ZURICH (Reuters) – Geneva-based Faisal Private Bank wants to set up shop in Malaysia, Dubai and Saudi Arabia, luring wealthy Muslim clients on the home turf of its parent company Ithmaar Bank.
Switzerland’s first fully Islam-compliant bank combines that feature with the sound financial reputation of a Western bank under Swiss management, its chief executive told Reuters.
“We are sharia-compliant and when we became a bank we had a large increase in the number of accounts because of that fact,” Marco Rochat said in an interview.
“We have people who had cash at home, or in non-interest bearing accounts,” he said.
Devout Muslims may hesitate to put money in Western banks despite the fact that most of them offer products approved by Islamic scholars, because their business is based on charging interest, which Islam forbids.
“We do not recognize interest. When a clearing account generates interest, it does not go to the profit and loss, but I put it into a fund for charitable work,” Rochat said.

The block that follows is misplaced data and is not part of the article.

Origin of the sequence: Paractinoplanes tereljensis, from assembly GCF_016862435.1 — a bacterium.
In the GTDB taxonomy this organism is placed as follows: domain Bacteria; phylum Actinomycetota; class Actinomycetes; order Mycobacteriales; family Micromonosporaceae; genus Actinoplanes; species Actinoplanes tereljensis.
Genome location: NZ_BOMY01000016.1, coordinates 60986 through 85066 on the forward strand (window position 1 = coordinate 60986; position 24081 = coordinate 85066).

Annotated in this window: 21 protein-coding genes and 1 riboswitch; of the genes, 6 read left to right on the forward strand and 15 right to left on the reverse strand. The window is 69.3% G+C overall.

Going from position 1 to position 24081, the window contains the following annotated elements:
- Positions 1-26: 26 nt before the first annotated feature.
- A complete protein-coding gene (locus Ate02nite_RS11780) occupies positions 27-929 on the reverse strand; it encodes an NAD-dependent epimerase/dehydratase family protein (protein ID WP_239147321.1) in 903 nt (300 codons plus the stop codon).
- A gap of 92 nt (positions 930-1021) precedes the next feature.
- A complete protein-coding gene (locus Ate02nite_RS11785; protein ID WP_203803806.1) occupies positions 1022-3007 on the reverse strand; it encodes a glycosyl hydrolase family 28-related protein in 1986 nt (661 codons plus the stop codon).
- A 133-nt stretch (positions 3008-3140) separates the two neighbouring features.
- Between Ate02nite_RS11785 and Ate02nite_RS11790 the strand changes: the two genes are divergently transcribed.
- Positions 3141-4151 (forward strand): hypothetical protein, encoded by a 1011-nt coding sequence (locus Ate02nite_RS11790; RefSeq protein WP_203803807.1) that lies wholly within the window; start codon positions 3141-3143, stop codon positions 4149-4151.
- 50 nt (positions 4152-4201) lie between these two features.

Switzerland, easily the largest destination for private wealth parked abroad, is hugely popular with Middle-Eastern clients for its stable politics, banking secrecy and deep financial know-how.
Obtaining a banking licence in 2006, Faisal Private Bank has gathered 820 million Swiss francs ($758.5 million) in client assets, a humble sum even in Switzerland’s fragmented banking landscape where hundreds of small players abound.
But this year, new offices in Dubai, Malaysia and Saudi-Arabia should bring more growth, Rochat said, with two new real estate funds adding up to 400 million francs.
Assets had long stayed stable as parent company Ithmaar Bank from Bahrain withdrew funds when Faisal started growing on its own strength, Rochat said, though Faisal’s success might now well persuade it to put more money in the unit.
The bank has so far specialized in real estate investments, but has also expanded into solar technology and is now launching a $150 million euro fund to invest in real estate projects around nursing homes in Germany.
Its ethical approach had also started to attract Western clients, Rochat said. Of Faisal’s total client base, some 90 percent were from Saudi Arabia, the United Arab Emirates, Kuwait, and Bahrain. The rest was European.